How to play the A shape

You’ll often hear guitar enthusiasts speak about the CAGED system, an ingenious way of understanding the fretboard. Today, we dive into the "A shape", one of the foundational stones of this system.

The Basics of the A Shape

Every guitar player starts with basic open chords – one of which being the A major chord. The beauty of the CAGED system is that it takes these familiar open chords and transforms them into movable shapes.

Turning A into a Movable Shape

When we speak of a 'movable shape', we're talking about a group of notes that can be shifted up or down the fretboard to play different chords without changing the shape. As you may already know, the A shape can be turned into a movable barre chord.

Here's how:

  1. Play the open A major chord without using your index finger – use your middle, ring, and pinky fingers instead.
  2. The idea is that your index finger will work like a capo, forming a "bar” across the strings.
  3. Move everything up by one fret – your index finger should now bar the first fret, and your other fingers should form the A shape on the third fret.
  4. You’ve just played a Bb major using the A shape! Move the shape up another fret, and you get B major, and so on.

Finding the Root Note

To make the most of this movable shape, you need to know where the root note is – for the A shape, it's quite simple.

  • The root note always determines the name of the chord you're playing. 
  • With the A shape the root note is on the 5th string (A string).
  • If you're playing the the A shape on the 3rd fret, the root note is C so the chord is C major.

Is it all starting to click into place? Learning the CAGED system in full of those eureka moments!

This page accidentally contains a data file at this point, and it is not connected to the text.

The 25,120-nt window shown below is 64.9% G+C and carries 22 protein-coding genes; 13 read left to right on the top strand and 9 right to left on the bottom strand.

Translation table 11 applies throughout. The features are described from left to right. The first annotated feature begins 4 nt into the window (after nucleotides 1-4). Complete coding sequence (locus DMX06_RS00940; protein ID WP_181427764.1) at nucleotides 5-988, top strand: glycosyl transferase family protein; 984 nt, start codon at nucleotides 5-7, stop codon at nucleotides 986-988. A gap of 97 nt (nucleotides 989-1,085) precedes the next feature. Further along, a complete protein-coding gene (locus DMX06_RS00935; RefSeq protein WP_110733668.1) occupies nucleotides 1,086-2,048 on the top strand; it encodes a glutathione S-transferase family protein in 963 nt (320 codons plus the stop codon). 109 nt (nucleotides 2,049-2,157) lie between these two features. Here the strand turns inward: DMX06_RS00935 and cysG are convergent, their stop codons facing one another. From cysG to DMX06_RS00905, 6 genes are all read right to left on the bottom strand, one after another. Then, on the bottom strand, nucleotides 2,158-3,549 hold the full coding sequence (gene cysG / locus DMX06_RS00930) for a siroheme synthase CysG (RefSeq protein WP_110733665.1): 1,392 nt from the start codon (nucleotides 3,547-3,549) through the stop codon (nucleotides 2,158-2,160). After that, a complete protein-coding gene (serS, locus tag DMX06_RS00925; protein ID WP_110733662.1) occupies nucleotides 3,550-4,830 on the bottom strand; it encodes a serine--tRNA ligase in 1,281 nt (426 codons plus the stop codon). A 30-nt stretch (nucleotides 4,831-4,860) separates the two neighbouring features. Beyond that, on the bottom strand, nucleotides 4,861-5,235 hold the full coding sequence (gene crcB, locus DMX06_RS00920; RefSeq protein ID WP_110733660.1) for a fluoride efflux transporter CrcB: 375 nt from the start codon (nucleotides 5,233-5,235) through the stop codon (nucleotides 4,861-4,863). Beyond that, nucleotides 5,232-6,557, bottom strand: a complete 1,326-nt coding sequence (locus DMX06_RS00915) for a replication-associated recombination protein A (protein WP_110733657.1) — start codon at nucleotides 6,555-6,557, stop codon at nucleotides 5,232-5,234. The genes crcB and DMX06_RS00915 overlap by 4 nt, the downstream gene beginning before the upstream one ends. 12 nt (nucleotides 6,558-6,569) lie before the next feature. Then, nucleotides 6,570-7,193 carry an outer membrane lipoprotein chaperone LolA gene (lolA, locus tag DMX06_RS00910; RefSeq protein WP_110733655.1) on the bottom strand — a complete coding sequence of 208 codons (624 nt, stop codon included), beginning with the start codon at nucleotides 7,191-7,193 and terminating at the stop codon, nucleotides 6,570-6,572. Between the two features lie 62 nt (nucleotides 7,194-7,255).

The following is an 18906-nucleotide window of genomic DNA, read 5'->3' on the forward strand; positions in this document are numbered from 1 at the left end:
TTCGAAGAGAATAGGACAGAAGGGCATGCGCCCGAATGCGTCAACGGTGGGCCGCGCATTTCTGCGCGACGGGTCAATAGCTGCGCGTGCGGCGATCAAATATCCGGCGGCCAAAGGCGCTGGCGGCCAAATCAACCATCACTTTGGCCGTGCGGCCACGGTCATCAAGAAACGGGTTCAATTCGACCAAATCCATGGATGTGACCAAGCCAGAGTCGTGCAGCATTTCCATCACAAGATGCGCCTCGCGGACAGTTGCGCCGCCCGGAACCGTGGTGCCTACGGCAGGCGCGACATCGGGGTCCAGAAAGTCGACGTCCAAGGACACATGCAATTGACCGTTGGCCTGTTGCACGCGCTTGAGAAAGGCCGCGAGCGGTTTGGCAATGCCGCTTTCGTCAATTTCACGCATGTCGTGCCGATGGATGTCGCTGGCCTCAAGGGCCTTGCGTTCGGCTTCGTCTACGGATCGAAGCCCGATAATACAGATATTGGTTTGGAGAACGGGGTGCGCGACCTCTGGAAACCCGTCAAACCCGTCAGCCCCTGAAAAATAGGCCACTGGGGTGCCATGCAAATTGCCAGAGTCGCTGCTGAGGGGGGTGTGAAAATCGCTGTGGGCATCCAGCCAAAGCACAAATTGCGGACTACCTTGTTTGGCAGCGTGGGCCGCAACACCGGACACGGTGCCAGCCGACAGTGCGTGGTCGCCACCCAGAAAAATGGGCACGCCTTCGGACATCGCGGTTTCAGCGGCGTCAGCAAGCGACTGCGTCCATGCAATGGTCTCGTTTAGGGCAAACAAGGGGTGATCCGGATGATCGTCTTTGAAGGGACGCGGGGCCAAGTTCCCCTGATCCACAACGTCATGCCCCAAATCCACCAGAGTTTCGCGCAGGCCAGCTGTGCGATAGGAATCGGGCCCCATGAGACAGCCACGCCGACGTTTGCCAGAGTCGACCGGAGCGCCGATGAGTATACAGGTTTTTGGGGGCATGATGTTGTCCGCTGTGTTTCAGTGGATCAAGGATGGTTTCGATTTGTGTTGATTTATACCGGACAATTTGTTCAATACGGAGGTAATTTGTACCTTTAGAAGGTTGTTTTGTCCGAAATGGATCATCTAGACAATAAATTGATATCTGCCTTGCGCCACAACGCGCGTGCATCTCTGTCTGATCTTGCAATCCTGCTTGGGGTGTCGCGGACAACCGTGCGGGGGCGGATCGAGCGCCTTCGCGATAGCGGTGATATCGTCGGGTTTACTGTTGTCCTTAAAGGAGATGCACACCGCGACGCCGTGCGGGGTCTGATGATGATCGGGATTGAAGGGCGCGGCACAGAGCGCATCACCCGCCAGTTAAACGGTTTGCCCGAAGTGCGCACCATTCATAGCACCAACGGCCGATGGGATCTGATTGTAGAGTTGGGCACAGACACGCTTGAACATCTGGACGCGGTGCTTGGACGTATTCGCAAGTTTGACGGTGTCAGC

Transposing to Any Key

Transposing is just a fancy term for moving a chord shape to a different place – we just did it with our by turning our A shape into a C major chord. Let’s try to really lock in the idea by moving it up to D major. Can you figure out how?

  • Find the D note on the 5th string (It’s on the 5th fret).
  • Bar this fret with your index finger.
  • Form the A shape using your other fingers as you did before.
  • Voilà! You're now playing a D major chord with the A shape.

Try moving it to different positions and naming the chord based on the root note that your index finger is on.

In Conclusion

The A shape offers versatility and familiarity for guitarists looking to expand their chord vocabulary. By understanding this shape's movable nature, the entire fretboard opens up with possibilities. Practice the A shape in all over the neck and soon, you'll be playing with ease.

Remember: The CAGED system is about visualization. The better you can picture these shapes and their root notes, the more efficiently you'll navigate your guitar.

Stay tuned for our next post on the D shape!

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